According to lead actress Judith O'Dea, much of the dialogue was improvised. She told an interviewer, "I don't know if there was an actual working script! We would go over what basically had to be done, then just did it the way we each felt it should be done." One example offered by O'Dea concerns a scene where Barbra tells Ben about Johnny's death:

The sequence where Ben is breaking up the table to block the entrance and I'm on the couch and start telling him the story of what happened to Johnny ... it's all ad-libbed. This is what we want to get across ... tell the story about me and Johnny in the car and me being attacked. That was it ... all improv. We filmed it once. There was a concern we didn't get the sound right, but fortunately they were able to use it.

The limited budget curtailed the ability of Image Ten to hire well-known actors. The cast consisted of Pittsburgh stage actors, members of the Image Ten production crew, and acquaintances of Romero. Involvement in the film propelled many cast members into the motion picture industry.

The lead role of Ben went to unknown African American stage actor Duane Jones. His performance depicted Ben as a "comparatively calm and resourceful Negro," according to one reviewer. Casting Jones was potentially controversial. In the mid-twentieth century it was unusual for a black man to play the hero in a film that starred white actors, and commentators saw Romero's choice of Jones as significant. Romero, on the other hand, said that Jones "simply gave the best audition." After Night of the Living Dead, he co-starred in Ganja and Hess (1973), Vampires (1986), Negatives (1988), and To Die For (1989) before his death in 1988. Despite his other film roles, Jones worried that people only recognized him as Ben.

Image Ten cast 23-year-old commercial and stage actor Judith O'Dea as the waifish Barbra. Karl Hardman and Marilyn Eastman contacted O'Dea, who had once worked for them in Pittsburgh, to audition for the part. O'Dea was in Hollywood searching for a break-out role in motion pictures. She remarked in an interview that starring in the film was a positive experience for her, although she admitted that horror movies terrified her, particularly Vincent Price's House of Wax (1953). Besides acting, O'Dea performed her own stunts which she jokingly says amounted to "lots of running." Assessing Night of the Living Dead, she states "I honestly had no idea it would have such a lasting impact on our culture." She was just as surprised by the notoriety the film brought her: "People treat you differently. I'm ho-hum Judy O'Dea until they realize I'm Barbara from Night of the Living Dead. All of a sudden I'm not so ho-hum anymore!" Following Night of the Living Dead, O'Dea appeared in the television film The Pirate (1978) and feature films Claustrophobia (2003), October Moon (2005) and The Ocean (2006).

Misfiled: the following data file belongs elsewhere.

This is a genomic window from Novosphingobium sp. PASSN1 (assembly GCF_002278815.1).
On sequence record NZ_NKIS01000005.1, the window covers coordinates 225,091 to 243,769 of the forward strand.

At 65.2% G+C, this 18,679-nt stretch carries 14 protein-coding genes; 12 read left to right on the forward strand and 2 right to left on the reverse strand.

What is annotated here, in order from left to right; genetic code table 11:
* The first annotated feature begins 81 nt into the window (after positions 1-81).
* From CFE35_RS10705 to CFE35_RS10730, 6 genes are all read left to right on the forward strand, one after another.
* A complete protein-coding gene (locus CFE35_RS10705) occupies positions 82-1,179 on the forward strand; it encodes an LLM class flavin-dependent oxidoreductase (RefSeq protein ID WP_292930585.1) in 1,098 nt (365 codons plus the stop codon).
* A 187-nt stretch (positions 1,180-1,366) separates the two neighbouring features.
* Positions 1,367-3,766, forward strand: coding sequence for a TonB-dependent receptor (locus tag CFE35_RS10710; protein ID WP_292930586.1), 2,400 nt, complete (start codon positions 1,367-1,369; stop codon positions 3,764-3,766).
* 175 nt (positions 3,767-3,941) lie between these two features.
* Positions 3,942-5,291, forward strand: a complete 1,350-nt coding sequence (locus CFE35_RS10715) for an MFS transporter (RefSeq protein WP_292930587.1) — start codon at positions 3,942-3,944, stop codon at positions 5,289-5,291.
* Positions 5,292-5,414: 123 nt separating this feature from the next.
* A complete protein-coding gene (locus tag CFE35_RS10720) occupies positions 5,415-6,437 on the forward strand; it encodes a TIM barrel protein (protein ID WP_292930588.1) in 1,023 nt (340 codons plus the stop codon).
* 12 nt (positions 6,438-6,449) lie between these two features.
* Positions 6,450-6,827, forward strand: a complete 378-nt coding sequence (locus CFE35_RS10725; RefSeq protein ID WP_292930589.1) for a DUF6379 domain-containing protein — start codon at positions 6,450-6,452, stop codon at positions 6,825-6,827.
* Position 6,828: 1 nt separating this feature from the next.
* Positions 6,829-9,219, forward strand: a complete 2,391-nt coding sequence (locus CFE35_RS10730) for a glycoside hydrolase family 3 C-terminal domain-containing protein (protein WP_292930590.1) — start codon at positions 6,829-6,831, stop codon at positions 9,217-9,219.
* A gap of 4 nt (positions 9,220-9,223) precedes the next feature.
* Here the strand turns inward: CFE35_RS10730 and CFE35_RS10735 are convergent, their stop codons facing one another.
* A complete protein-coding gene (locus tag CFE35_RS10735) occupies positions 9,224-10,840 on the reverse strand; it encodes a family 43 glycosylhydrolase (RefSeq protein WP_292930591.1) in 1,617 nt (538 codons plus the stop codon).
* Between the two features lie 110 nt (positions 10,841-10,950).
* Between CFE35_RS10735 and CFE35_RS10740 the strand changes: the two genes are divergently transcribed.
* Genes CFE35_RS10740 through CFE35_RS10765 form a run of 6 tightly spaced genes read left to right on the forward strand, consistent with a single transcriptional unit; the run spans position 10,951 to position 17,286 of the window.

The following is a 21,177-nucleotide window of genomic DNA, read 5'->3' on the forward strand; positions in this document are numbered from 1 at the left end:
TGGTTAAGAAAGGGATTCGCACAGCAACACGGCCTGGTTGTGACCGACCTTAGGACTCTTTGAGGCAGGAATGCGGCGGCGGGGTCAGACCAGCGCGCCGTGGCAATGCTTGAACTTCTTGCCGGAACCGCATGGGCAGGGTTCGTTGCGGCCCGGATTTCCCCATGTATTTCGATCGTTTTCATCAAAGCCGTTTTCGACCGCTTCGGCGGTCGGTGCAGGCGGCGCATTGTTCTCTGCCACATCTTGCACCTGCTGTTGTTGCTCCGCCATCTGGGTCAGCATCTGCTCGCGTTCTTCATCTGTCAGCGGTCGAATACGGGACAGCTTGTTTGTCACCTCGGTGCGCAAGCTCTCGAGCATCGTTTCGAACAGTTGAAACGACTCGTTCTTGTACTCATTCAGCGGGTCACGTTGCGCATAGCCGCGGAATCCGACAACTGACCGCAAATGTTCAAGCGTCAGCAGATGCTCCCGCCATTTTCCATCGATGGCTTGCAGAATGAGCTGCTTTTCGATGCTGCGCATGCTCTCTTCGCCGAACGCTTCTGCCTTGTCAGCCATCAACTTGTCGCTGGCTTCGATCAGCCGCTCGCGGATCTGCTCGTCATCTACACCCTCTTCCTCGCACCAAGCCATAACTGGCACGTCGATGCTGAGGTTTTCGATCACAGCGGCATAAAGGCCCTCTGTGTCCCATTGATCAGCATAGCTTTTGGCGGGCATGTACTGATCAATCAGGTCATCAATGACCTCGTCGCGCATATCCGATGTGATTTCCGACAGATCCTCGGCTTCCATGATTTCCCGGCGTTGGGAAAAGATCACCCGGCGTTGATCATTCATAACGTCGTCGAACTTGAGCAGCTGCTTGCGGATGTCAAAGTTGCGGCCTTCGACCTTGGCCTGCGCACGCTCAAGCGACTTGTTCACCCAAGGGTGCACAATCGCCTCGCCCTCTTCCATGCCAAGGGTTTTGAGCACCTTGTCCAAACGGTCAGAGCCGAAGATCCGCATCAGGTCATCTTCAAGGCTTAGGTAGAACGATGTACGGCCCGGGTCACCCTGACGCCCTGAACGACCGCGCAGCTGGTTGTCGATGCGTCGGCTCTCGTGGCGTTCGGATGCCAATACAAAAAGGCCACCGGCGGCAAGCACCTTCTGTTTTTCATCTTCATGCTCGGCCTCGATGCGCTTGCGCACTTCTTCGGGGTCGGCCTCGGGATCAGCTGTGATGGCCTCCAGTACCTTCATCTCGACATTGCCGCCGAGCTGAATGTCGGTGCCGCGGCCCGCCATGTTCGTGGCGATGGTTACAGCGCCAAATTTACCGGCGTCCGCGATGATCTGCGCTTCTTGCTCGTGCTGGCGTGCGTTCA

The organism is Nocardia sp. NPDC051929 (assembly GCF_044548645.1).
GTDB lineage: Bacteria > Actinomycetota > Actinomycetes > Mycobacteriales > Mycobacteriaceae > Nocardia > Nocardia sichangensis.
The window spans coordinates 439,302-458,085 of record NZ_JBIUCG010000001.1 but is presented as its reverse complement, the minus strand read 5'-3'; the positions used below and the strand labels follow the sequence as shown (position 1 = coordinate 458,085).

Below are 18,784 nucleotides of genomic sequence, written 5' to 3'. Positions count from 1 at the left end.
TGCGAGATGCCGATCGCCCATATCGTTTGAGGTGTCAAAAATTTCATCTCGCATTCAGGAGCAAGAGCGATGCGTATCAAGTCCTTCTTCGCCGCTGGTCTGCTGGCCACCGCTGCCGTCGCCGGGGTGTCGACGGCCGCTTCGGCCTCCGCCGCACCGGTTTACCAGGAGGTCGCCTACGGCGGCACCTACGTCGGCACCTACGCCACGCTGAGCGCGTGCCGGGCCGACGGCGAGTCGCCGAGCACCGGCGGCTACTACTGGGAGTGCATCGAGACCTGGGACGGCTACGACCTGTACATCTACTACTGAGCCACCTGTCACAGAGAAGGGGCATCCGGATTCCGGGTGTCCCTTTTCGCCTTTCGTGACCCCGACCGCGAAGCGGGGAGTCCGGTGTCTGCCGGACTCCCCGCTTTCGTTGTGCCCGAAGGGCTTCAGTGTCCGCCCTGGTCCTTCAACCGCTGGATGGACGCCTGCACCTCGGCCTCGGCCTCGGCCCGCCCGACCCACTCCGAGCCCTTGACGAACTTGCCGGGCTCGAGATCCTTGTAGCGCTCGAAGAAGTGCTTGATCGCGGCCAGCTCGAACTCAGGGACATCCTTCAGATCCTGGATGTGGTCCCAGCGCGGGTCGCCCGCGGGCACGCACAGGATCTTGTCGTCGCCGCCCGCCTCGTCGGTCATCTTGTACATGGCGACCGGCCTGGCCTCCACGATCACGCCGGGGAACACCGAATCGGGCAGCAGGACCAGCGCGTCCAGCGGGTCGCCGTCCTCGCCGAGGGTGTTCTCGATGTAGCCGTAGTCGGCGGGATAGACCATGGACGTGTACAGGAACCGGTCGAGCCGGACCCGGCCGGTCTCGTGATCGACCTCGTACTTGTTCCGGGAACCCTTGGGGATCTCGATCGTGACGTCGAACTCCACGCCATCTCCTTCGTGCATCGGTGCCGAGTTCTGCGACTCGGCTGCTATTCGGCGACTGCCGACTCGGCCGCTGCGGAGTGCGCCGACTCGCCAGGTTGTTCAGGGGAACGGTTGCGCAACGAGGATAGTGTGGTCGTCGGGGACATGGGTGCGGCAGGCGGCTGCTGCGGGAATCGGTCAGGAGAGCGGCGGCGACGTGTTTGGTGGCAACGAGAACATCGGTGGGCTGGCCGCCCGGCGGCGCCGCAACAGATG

The supporting cast had no experience in the film industry prior to Night of the Living Dead. The role of Tom remained Keith Wayne's only film role (he committed suicide in 1995), but Judith Ridley co-starred in Romero's There's Always Vanilla (1971). The cemetery zombie who kills Johnny in the first scene was played by S. William Hinzman, a role that launched his horror film career. Hinzman was later involved in the films Season of the Witch (1973), Flesheater (1988), Legion of the Night (1995), Santa Claws (1996), and Evil Ambitions (1996).

Image Ten members Karl Hardman, Marilyn Eastman, and Russell Streiner performed prominent acting roles. Hardman and Eastman co-starred as Harry and Helen Cooper (Eastman also played the female zombie who plucks an insect off a tree and eats it) while Streiner played Johnny, Barbra's brother. Hardman's eleven-year-old daughter, Kyra Schon, played the role of Karen Cooper. Image Ten's production manager, George Kosana, played Sheriff McClelland.

Romero's friends and acquaintances were recruited as zombie extras. Romero stated, "We had a film company doing commercials and industrial films so there were a lot of people from the advertising game who all wanted to come out and be zombies, and a lot of them did." He adds amusingly, "Some people from around Evans City who just thought it was a goof came out to get caked in makeup and lumber around."

Night of the Living Dead was the first feature-length film directed by George A. Romero. His initial work involved filming shorts for Pittsburgh public broadcaster WQED's children's series Mister Rogers' Neighborhood. Romero's decision to direct Night of the Living Dead essentially launched his career as a horror director. He took the helm of the sequels as well as Season of the Witch, The Crazies (1973), Martin (1977), Creepshow (1982), and The Dark Half (1993).

Critics saw the influence of the horror and science-fiction films of the 1950s in Romero's directorial style. Stephen Paul Miller, for instance, witnessed "a revival of fifties schlock shock ... and the army general's television discussion of military operations in the film echoes the often inevitable calling-in of the army in fifties horror films." Miller admits, however, that "Night of the Living Dead takes greater relish in mocking these military operations through the general's pompous demeanor" and the government's inability to source the zombie epidemic or protect the citizenry.